Corning's newest Gorilla Glass gets twice as tough

Glassmaker unveils its fourth-gen smartphone display glass as it looks to maintain its dominance in the display business.

Ben Fox Rubin Former senior reporter
Ben Fox Rubin was a senior reporter for CNET News in Manhattan, reporting on Amazon, e-commerce and mobile payments. He previously worked as a reporter for The Wall Street Journal and got his start at newspapers in New York, Connecticut and Massachusetts.
Ben Fox Rubin
2 min read

Corning gave its Gorilla Glass a big upgrade in toughness. CNET

Corning is working on saving your phone from the dreaded front-screen spider web.

The company on Thursday unveiled Gorilla Glass 4, the latest version of its leading hardened cover glass for smartphones and tablets. Corning claims the new material is about twice as tough as its predecessor, Gorilla Glass 3, which should help prevent even more cracked screens.

"We already have the best glass out there -- I'm very confident about that -- but it's not good enough, so we've made it better," Dave Velasquez, a Gorilla Glass marketing director, said in an interview.

Gorilla Glass 4 should help Corning extend its dominance over the hardened-display glass business -- last year it controlled over 80 percent of the market, according to Bernstein Research. Gorilla Glass is used in Apple's new iPhone 6 and 6 Plus , Samsung's Galaxy Note Edge and dozens of other phones, tablets and smartwatches. But, it's facing more pressure these days. Corning needs to keep up with the fast pace of mobile-device updates and synthetic sapphire, a super-scratch-resistant material, getting a lot of attention as an alternative display cover. Considering those challenges, the company must keep improving its glass to stay on top.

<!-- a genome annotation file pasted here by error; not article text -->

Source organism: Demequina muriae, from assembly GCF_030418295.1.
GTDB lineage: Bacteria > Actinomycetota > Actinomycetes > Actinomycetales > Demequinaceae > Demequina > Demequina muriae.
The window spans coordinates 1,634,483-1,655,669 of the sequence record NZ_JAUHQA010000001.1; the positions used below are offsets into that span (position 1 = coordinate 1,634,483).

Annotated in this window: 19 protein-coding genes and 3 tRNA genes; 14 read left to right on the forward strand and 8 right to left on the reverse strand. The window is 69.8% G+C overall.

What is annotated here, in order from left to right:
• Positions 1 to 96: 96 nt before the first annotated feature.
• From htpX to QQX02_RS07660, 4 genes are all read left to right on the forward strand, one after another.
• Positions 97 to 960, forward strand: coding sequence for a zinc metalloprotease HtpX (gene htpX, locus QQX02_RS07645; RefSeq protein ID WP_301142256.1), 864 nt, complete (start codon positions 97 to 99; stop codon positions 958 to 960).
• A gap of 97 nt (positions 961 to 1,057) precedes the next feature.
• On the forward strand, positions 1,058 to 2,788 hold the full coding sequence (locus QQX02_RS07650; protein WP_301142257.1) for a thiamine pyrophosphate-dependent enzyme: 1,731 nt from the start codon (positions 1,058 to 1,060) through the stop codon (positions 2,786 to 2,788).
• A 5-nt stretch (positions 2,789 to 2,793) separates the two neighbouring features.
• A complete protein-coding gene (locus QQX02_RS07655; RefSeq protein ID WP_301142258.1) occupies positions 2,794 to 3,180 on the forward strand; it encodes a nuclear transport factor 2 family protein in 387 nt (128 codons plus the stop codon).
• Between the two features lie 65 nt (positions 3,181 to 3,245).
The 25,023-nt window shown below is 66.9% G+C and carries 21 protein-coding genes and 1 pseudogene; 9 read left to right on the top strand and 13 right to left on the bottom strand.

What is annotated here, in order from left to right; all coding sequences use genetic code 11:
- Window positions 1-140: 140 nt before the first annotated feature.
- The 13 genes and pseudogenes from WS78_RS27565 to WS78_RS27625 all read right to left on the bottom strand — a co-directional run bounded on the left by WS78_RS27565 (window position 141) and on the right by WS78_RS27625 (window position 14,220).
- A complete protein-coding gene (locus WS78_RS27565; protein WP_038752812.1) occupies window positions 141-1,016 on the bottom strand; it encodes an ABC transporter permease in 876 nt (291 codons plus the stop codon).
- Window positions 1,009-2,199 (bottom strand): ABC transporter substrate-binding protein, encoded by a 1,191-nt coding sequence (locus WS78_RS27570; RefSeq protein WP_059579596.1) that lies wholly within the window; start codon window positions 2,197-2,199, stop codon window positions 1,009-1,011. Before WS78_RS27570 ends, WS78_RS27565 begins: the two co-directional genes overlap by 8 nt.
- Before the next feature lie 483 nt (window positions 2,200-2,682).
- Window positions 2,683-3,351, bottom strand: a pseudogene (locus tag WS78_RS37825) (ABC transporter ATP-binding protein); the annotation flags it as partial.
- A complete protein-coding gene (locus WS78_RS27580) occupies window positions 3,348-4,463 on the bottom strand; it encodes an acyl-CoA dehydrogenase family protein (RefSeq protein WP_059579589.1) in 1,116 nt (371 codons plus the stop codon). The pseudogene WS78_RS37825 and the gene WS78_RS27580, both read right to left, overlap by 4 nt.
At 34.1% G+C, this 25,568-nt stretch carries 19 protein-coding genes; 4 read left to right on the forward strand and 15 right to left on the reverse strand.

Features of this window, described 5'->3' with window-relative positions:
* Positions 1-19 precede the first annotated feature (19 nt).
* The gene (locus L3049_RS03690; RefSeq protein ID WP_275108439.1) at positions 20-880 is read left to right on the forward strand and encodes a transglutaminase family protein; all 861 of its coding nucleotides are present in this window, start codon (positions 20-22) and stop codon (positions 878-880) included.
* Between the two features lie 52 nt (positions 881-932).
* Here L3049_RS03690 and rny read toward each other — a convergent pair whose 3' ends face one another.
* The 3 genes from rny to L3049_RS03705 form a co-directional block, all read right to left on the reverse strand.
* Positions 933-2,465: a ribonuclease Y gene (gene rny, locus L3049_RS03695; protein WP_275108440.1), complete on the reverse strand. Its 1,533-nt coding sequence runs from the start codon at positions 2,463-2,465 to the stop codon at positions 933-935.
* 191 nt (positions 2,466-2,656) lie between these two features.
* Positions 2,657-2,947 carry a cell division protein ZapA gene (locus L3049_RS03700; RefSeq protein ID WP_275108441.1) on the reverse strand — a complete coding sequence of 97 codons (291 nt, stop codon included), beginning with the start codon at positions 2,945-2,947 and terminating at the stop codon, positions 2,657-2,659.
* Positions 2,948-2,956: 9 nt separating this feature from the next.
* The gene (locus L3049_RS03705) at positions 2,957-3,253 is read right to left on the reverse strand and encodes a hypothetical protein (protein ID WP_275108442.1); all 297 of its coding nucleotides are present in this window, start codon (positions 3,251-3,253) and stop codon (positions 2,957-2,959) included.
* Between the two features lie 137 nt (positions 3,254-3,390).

The new display glass is already in full production and will be in devices that go on sale before the end of this year, Velasquez said, though he couldn't say from which manufacturers.

After spending thousands of hours evaluating hundreds of broken devices, Corning researchers found that damage caused by "sharp contact" accounted for more than 70 percent of broken screens. Sharp contact, Velasquez explained, involved dropping a phone onto a rough surface such as asphalt or concrete. Phone screens were less likely to shatter when dropped onto smoother surfaces, such as marble or tile. (So, if you do drop your phone, you're better off dropping it in the kitchen rather than the street.)

In drop tests using Gorilla Glass 4, the new material was about twice as likely to survive a 1-meter drop onto a rough surface (Corning uses 180-grit sandpaper for these tests) than Gorilla Glass 3. In these drops, with the cover glass hitting face down right on the floor, Gorilla Glass 4 survived the fall up to 80 percent of the time. Comparatively, soda-lime glass, a non-hardened glass, used in bottles and windows, broke in these tests nearly 100 percent of the time.

"The cover glass is going to break less often, particularly on a rough surface," Velasquez said.

It's worth noting, though, that most times device manufacturers tend to take that extra toughness and use it to make phone displays thinner. The new material can be made 25 percent thinner, but in that case likely will be just as damage resistant as a thicker piece of Gorilla Glass 3.

So, what makes it tougher? Velasquez said the latest Gorilla Glass is a new composition of the material, though he declined to go into specifics.